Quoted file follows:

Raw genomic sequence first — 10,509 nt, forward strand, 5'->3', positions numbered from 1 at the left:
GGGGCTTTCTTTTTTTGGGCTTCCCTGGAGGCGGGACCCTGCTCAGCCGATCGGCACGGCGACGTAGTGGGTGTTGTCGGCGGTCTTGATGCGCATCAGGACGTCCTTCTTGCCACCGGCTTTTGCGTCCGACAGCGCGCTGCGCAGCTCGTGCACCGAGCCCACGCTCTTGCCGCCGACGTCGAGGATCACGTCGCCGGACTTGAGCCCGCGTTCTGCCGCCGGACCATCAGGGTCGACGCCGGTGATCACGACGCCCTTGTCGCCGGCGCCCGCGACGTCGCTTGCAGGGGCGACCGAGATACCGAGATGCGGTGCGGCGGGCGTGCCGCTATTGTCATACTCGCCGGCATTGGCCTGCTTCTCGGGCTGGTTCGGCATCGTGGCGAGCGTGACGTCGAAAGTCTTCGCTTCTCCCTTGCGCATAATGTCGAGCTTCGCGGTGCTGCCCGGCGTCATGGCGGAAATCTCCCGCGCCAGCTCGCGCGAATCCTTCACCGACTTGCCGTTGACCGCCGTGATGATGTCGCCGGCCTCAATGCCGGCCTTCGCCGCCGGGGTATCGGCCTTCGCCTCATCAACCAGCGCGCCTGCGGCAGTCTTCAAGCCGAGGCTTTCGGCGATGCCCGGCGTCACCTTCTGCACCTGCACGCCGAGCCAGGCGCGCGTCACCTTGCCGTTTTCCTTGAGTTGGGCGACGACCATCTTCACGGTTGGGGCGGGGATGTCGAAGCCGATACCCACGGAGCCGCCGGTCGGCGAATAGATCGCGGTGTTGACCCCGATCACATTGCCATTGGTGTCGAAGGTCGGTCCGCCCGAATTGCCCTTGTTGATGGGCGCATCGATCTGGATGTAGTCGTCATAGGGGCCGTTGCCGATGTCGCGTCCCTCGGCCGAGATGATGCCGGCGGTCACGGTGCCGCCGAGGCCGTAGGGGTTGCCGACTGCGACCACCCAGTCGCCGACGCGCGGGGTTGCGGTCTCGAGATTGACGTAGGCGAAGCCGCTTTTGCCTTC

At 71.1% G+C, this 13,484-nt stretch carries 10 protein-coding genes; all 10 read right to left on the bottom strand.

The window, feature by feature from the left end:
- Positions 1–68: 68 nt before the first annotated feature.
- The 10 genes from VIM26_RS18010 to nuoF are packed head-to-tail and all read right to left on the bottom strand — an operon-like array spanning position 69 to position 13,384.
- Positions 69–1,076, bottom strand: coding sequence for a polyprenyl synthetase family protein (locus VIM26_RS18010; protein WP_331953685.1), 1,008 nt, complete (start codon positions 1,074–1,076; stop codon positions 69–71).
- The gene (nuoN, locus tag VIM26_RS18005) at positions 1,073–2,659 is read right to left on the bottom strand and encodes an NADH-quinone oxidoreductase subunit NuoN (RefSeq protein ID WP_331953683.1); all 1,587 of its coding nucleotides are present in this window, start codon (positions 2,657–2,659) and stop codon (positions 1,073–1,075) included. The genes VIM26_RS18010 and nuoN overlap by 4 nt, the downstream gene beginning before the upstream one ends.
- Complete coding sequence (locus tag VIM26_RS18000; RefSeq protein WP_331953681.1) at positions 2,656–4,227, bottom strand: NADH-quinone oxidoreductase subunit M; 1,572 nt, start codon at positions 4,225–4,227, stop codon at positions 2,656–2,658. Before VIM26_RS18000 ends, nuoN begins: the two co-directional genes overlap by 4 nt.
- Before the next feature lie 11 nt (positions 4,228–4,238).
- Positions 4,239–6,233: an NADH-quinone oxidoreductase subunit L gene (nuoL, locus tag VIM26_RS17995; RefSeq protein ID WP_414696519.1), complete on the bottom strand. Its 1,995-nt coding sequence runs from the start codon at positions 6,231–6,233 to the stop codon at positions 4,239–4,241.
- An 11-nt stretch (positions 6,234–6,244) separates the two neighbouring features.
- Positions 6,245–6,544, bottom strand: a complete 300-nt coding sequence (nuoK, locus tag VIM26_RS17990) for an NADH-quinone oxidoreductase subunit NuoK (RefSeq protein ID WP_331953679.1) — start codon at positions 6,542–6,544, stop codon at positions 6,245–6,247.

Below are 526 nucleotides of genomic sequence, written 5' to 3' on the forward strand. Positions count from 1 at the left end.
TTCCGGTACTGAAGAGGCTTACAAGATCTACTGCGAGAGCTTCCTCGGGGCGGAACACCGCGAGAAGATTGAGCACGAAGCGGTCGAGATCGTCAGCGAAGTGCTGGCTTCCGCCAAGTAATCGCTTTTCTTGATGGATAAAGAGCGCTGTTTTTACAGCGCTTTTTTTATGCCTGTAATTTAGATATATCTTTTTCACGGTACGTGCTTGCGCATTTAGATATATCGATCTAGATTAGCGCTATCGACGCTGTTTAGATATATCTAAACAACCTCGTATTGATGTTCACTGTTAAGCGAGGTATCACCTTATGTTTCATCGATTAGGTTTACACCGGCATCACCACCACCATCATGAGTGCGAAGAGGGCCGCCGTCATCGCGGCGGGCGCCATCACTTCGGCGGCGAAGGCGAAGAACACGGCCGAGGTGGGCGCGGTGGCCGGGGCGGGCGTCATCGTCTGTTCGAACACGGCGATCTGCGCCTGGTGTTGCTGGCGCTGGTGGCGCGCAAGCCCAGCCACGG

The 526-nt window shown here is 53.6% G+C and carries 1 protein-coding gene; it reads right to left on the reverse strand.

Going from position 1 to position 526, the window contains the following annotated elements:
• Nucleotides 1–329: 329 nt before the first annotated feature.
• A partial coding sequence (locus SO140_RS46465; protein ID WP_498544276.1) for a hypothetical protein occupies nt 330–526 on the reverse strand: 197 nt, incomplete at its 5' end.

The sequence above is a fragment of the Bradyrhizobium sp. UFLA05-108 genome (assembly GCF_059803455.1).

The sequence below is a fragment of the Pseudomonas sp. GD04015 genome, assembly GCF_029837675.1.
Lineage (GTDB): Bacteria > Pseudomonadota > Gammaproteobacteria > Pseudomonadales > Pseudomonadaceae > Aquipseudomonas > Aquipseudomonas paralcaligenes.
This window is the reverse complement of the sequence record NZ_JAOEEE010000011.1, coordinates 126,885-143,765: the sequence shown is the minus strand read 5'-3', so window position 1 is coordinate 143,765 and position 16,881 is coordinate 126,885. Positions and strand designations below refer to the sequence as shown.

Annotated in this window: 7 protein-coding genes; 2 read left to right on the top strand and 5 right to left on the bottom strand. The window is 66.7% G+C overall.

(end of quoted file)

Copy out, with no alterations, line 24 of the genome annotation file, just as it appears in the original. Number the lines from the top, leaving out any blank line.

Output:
Annotated in this window: 7 protein-coding genes; 2 read left to right on the top strand and 5 right to left on the bottom strand. The window is 66.7% G+C overall.